Sign up for our newsletter
It’s spring now and all across the land things are bursting with life. Flowers are in bloom, yards are bright with new grass and the sun is high in the sky. My car was, for a while, covered in a thick, green coat of pollen. Carpenter bees are still turning my log-house into Swiss cheese. It’s pretty out, the sky is blue and the days are warm. Blah, blah, blah. I for one don’t really like this time of year. And it’s mainly because warm weather brings me patients with all kinds of injuries; some of them pretty nasty.
In rural America, there are dangers that seldom occur to people in more populous, metropolitan areas. Ironically, though, rural folks often assume that life in the city is more dangerous. And indeed, murder rates are higher. However, according to the CDC, deaths from unintentional injuries are 50% higher in rural than urban areas. These differences in death are due to several causes; rural citizens are further from necessary health care and are closer to large lakes and rivers, use dangerous equipment and firearms. Doubtless there are many factors involved in the difference.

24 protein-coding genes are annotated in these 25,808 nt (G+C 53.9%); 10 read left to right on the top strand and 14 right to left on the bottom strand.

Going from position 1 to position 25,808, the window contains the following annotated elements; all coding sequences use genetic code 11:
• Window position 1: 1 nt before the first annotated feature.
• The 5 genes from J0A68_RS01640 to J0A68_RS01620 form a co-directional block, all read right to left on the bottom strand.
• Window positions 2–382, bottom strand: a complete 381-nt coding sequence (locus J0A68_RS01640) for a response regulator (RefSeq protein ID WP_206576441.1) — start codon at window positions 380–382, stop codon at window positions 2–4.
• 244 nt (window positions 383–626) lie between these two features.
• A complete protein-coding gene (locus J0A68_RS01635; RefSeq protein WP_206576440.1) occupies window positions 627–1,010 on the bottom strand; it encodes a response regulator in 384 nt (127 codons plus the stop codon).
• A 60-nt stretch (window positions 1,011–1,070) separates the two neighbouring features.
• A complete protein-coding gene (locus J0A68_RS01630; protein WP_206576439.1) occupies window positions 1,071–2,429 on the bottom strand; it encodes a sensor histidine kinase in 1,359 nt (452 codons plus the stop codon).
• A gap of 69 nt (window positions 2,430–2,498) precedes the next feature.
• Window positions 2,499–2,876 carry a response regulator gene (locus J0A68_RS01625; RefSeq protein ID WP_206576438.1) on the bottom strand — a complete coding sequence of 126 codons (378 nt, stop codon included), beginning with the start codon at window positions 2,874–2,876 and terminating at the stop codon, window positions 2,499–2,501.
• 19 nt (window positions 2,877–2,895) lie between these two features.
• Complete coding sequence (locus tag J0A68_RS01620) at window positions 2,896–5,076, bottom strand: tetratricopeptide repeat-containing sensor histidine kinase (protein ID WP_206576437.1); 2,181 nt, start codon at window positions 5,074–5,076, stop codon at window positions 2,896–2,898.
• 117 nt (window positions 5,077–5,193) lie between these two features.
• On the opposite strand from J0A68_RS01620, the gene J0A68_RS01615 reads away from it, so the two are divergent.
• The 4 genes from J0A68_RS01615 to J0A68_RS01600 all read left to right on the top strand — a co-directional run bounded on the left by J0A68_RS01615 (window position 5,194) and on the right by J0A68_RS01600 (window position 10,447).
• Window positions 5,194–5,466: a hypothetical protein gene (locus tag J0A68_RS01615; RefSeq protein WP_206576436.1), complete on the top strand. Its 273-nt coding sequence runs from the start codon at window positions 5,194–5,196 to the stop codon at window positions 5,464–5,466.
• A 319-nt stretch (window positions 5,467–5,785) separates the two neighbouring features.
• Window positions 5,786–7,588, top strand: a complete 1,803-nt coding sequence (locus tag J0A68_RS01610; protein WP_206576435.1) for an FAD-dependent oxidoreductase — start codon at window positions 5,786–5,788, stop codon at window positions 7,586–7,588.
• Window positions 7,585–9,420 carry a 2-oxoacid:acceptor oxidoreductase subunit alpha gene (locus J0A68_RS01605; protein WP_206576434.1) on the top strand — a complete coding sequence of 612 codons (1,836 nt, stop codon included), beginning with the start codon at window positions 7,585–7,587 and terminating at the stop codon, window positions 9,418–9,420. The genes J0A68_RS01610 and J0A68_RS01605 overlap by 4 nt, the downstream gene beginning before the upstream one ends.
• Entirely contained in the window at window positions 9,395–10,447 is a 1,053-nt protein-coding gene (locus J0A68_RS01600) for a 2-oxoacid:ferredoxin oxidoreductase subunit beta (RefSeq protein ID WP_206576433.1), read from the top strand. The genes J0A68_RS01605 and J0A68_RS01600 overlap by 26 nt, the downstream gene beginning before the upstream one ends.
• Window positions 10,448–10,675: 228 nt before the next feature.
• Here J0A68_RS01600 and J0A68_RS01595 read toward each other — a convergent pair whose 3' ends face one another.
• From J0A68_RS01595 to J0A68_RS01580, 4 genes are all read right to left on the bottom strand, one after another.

Of course, some of the perils of rural life are just the result of living close to nature and all her deadly charms. In spring and summer we encounter creatures that bite and sting. Just last year, while mowing our lawn, we must have run over yellow-jacket nests at least half a dozen times. By the end of the summer I just let the grass grow. “You win!” I screamed to the little jerks, hiding in their holes. Whether it’s scorpions, hornets, wasps, centipedes, spiders or some other tiny monster, we simply encounter such creatures more in the warm months. And their various stings and bites, while rarely fatal, can cause dangerous allergic reactions. And make your spouse want to leave the area and move to a condo.
Fortunately, deaths from allergic reactions of all sorts are rare, only around 99 deaths per year in the US. Still, if you or your loved-ones are afflicted with such allergies, please talk to your physician about what to keep on hand; hopefully epinephrine injectors will get cheaper. And there are some other brands besides the ‘Epi-Pen’ that should be less costly.